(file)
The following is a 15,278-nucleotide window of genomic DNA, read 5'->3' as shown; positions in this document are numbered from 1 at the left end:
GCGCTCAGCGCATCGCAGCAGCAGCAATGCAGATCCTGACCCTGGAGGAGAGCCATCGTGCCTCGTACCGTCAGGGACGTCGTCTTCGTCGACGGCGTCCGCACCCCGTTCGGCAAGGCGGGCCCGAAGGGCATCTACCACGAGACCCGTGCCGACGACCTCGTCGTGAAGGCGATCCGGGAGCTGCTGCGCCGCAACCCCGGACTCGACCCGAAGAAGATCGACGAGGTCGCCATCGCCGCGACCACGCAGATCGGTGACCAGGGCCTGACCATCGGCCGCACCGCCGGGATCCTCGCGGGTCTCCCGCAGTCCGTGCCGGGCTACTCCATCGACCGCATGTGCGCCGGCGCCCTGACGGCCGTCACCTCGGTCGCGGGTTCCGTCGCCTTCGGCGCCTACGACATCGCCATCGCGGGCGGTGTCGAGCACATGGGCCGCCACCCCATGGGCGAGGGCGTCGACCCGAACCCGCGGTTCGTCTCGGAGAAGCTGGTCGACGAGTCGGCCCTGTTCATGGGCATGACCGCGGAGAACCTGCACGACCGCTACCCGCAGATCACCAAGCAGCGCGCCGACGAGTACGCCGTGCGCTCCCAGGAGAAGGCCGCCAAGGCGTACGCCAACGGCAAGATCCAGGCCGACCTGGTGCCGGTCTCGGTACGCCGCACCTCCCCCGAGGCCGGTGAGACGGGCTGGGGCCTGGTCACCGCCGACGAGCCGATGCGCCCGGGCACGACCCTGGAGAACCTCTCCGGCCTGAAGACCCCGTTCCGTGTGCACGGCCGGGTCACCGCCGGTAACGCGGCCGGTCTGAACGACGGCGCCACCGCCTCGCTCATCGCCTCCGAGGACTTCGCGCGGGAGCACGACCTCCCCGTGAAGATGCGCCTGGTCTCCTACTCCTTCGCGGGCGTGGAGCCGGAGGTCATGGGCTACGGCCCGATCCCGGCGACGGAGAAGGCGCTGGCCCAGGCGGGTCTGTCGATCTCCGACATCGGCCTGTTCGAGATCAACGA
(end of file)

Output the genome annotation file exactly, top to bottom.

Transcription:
The following is a 15,278-nucleotide window of genomic DNA, read 5'->3' as shown; positions in this document are numbered from 1 at the left end:
GCGCTCAGCGCATCGCAGCAGCAGCAATGCAGATCCTGACCCTGGAGGAGAGCCATCGTGCCTCGTACCGTCAGGGACGTCGTCTTCGTCGACGGCGTCCGCACCCCGTTCGGCAAGGCGGGCCCGAAGGGCATCTACCACGAGACCCGTGCCGACGACCTCGTCGTGAAGGCGATCCGGGAGCTGCTGCGCCGCAACCCCGGACTCGACCCGAAGAAGATCGACGAGGTCGCCATCGCCGCGACCACGCAGATCGGTGACCAGGGCCTGACCATCGGCCGCACCGCCGGGATCCTCGCGGGTCTCCCGCAGTCCGTGCCGGGCTACTCCATCGACCGCATGTGCGCCGGCGCCCTGACGGCCGTCACCTCGGTCGCGGGTTCCGTCGCCTTCGGCGCCTACGACATCGCCATCGCGGGCGGTGTCGAGCACATGGGCCGCCACCCCATGGGCGAGGGCGTCGACCCGAACCCGCGGTTCGTCTCGGAGAAGCTGGTCGACGAGTCGGCCCTGTTCATGGGCATGACCGCGGAGAACCTGCACGACCGCTACCCGCAGATCACCAAGCAGCGCGCCGACGAGTACGCCGTGCGCTCCCAGGAGAAGGCCGCCAAGGCGTACGCCAACGGCAAGATCCAGGCCGACCTGGTGCCGGTCTCGGTACGCCGCACCTCCCCCGAGGCCGGTGAGACGGGCTGGGGCCTGGTCACCGCCGACGAGCCGATGCGCCCGGGCACGACCCTGGAGAACCTCTCCGGCCTGAAGACCCCGTTCCGTGTGCACGGCCGGGTCACCGCCGGTAACGCGGCCGGTCTGAACGACGGCGCCACCGCCTCGCTCATCGCCTCCGAGGACTTCGCGCGGGAGCACGACCTCCCCGTGAAGATGCGCCTGGTCTCCTACTCCTTCGCGGGCGTGGAGCCGGAGGTCATGGGCTACGGCCCGATCCCGGCGACGGAGAAGGCGCTGGCCCAGGCGGGTCTGTCGATCTCCGACATCGGCCTGTTCGAGATCAACGA